Down Neck Part 2

by Doris Campbell Hector

Doris Campbell Hector passed away on June 2, 2002 at the age of 81

This narrative, on the gradual egress of the populace living in the Down Neck area of Newark, is based partially on oral history and my own subsequent observation, but after the fact.

In my previous narrative, I explained how the Diocese of Newark set imaginary boundaries necessary for the establishment of a new parish. This method continued, as the exodus started, and necessitated additional new parishes to address the religious needs of the relocated people. The actual parish and/or area where to locate these new parishes within the Newark city limits, seemed to be determined by ethnic background.

At this time, I will digress from the Down Neck exodus and briefly mention the early Newark which was the precursor of Down Neck. The early settlers chose to work and reside close to the Passaic River. That location gave them the mobility necessary to travel by boat and/or horse and carriage in their personal and business lives. (On a personal note my great-great-great-grandfather owned the Clarke Carriage Company on Commerce Street in Newark and is so listed in the 1829 Newark Directory.)

The early settlers from the late 18th century to about the 1830's lived and worked from the (now) Penn Railroad in the east, to High Street in the west and Broad Street in the north and south. This era of Newark is in need of more research and should include the Morris Canal, which was a major factor in the commercial growth of Newark.

As more affordable and reliable transportation grew, the demographic mosaic of the Down Neck section changed. The populous had other options regarding the accessibility to the workplace so the need to live within walking distance of the place of employment was no longer an issue. Thus, the gradual egress began.



As the 20th century approached, the influx of Irish immigrants to the Down Neck section of Newark leveled off. In their stead were the first-generation-born Americans whose goals and ambitions perhaps differed from their forefathers. The infrastructure of the city presented them with more options in their lives. In this time frame, Newark had several main traffic arteries East to West High Street, bisected by Market Street. It was from this point that Springfield Avenue, South Orange Avenue and West Market Street, fanned out in a westerly direction. Springfield Avenue, west-south-west; South Orange Avenue, directly straight to the west, and, West Market Street in a west-north-west direction. The remaining arteries in this grid are Broad Street, bisected by Central Avenue; and Orange Street, bisected by Mt. Prospect Avenue to the north. (The grid is factual and can be verified and perhaps honed, by reviewing a map of the city of Newark. However, the remainder of the narrative is oral history and my own observation.)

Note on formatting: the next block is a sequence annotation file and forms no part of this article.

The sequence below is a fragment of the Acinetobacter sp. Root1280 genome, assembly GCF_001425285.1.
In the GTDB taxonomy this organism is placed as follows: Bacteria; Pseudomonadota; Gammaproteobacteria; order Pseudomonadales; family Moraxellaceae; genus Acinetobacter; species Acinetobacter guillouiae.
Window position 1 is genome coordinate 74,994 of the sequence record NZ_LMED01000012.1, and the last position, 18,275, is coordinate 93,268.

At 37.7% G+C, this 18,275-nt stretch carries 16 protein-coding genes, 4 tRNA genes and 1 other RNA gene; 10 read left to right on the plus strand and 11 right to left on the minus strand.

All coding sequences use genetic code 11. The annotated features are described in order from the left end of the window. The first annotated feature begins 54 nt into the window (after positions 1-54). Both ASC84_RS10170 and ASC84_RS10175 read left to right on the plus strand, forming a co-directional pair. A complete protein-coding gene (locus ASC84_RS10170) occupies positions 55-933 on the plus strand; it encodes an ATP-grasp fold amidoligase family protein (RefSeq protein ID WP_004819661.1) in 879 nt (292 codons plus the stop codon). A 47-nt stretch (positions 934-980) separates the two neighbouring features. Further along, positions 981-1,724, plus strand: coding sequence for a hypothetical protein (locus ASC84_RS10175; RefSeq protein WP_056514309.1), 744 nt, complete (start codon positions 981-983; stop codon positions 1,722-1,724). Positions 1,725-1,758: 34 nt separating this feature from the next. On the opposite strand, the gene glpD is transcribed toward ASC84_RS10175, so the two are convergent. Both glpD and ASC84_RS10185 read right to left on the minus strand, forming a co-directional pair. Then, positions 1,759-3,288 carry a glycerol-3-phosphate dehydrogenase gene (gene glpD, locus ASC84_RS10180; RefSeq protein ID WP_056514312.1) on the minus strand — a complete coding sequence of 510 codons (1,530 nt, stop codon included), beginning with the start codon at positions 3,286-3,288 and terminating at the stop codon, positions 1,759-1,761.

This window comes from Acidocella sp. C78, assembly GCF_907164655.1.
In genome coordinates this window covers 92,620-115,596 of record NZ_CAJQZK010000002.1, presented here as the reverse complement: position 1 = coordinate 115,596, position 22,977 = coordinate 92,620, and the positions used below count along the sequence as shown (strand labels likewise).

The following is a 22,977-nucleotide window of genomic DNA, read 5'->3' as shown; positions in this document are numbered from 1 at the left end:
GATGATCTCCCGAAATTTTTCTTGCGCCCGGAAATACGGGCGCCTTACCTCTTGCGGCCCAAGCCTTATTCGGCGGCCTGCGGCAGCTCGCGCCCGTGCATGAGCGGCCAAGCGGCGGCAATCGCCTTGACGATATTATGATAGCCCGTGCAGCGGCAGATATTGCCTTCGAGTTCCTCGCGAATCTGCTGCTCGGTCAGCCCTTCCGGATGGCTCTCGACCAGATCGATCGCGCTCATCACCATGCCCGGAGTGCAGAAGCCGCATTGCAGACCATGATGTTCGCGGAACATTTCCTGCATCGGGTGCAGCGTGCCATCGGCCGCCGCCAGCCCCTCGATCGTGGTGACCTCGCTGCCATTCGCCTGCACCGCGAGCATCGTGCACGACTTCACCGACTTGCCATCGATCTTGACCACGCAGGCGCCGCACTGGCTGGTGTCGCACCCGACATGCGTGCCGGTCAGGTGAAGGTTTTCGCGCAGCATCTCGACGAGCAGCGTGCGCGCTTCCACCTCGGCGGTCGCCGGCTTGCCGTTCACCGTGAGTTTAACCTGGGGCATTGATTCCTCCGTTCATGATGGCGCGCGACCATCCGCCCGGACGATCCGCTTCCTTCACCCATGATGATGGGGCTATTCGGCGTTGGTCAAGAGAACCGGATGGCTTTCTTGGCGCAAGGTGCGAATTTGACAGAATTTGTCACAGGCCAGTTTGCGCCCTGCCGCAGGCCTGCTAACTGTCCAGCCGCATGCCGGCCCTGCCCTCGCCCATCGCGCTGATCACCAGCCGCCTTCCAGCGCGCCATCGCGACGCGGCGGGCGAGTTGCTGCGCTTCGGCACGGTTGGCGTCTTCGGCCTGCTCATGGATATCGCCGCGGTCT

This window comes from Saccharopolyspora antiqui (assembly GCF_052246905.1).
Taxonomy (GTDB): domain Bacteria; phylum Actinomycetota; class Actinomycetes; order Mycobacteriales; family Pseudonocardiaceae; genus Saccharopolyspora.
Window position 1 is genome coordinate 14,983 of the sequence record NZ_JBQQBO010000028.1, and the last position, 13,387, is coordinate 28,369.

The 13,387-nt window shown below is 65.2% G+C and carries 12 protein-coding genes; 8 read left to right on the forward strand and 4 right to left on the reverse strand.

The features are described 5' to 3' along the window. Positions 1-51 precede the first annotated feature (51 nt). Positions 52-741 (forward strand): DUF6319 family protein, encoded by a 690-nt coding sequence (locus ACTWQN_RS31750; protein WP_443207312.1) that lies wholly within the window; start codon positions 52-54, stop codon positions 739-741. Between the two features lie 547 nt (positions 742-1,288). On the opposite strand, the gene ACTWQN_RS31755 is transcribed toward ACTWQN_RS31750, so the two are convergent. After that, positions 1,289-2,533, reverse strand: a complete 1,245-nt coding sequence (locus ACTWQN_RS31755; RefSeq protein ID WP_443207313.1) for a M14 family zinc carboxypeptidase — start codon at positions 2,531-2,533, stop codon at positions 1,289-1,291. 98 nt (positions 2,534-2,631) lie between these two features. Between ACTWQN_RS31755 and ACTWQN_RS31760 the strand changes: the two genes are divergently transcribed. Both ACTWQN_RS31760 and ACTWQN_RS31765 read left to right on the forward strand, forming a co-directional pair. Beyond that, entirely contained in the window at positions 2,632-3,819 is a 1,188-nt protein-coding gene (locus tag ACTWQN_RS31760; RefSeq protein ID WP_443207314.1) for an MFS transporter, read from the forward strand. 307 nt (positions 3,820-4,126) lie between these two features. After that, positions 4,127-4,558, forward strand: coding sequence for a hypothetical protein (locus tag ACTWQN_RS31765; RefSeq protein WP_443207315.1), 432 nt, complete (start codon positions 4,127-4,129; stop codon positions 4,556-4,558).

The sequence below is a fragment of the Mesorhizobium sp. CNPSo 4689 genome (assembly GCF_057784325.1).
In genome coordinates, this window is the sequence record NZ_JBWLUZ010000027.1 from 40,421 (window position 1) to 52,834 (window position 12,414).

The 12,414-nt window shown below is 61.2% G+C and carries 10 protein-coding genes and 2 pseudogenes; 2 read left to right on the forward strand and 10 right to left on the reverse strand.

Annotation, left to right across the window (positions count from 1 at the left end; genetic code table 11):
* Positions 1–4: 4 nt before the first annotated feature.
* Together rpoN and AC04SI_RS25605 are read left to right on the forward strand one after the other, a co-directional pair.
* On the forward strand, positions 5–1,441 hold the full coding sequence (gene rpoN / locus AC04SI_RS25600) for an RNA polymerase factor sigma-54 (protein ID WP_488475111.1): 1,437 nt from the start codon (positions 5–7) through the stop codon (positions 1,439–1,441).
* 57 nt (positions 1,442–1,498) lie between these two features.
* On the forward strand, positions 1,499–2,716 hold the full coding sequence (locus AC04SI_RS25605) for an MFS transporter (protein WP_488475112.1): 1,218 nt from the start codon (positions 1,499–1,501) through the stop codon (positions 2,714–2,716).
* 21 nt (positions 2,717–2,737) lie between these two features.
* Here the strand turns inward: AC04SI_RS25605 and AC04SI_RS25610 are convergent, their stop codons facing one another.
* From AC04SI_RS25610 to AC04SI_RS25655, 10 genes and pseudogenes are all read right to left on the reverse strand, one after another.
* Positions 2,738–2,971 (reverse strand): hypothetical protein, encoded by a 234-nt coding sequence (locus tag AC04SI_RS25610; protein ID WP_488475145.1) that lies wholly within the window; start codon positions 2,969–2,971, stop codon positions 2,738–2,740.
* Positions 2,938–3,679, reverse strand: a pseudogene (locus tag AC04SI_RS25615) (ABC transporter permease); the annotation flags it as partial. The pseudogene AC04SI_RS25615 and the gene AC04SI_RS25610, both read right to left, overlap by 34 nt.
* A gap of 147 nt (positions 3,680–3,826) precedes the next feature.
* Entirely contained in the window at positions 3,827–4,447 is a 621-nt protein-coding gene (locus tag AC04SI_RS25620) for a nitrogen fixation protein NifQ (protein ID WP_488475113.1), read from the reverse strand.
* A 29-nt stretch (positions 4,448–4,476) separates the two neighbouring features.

For the sake of expedience, and to remain focused on the exodus itself, I will divide the egress into three sections. I can't attest, however, to the accurate chronological order of the relocation. This can be verified by researching the records of the Diocese of Newark to determine the dates the churches were established to accommodate the exodus.

1. St. Joseph Church - West Market Street, Newark
2. St. Antoninus Church - South Orange Avenue, Newark
3. Sacred Heart Church - South Orange Avenue, Newark

1, St. Joseph Church parishioners were mainly Irish immigrants who came to America during or after the Spanish-American War. The parish encompassed Clifton Avenue to the east, West Market Street to the juncture of Central Avenue and the southside of Central Avenue east to Clifton Avenue, and to the south, 13th Avenue. Littleton Avenue is in this area, as is/was Old City Hospital, now the New Jersey Medical School Hospital on Fairmount Avenue; St. Vincent Academy on West Market Street and the Old Lutheran Hospital on Newton Street were Clara Maas was a nurse.

2, St. Antoninus parishioners reflected almost the same ethnic background as those in St. Joseph's parish. I am not too familiar with the north and south boundaries of what I call the numbered streets,

I.e., No. 10th - So 10th, etc. I am not certain about the west boundary either. It was 15th Street or perhaps Grove Street.

3, Sacred Heart - The nuclei of this parish were former parishioners of St. James Church. In the early 1930's the very, very popular pastor of St. James, Rev. John J. Murphy, was made pastor of Sacred Heart Church in Vailsburg.

It is regrettable that at the present time conditions in the areas of the last-mentioned churches make it unsafe to tour the local neighborhoods to observe the architectural structures, which would give you insight into the financial affluence at the time of their development into neighborhoods.


The relocation of the Germans in what was known as "Dutch Neck" was at a much slower pace than the Irish from St. James Parish. Those residents who chose to relocate went via Springfield Avenue from Bergen Street in the east to west direction beyond the Newark city line on to Irvington, joining the German immigrants to came to America after them, as was the case with the Irish.


Refer to the first paragraph titled "Irish". I have, regrettably, a dearth of information on this group of people and, therefore, can't give an accurate account of their exodus from the Down Neck/Ironbound section of Newark.


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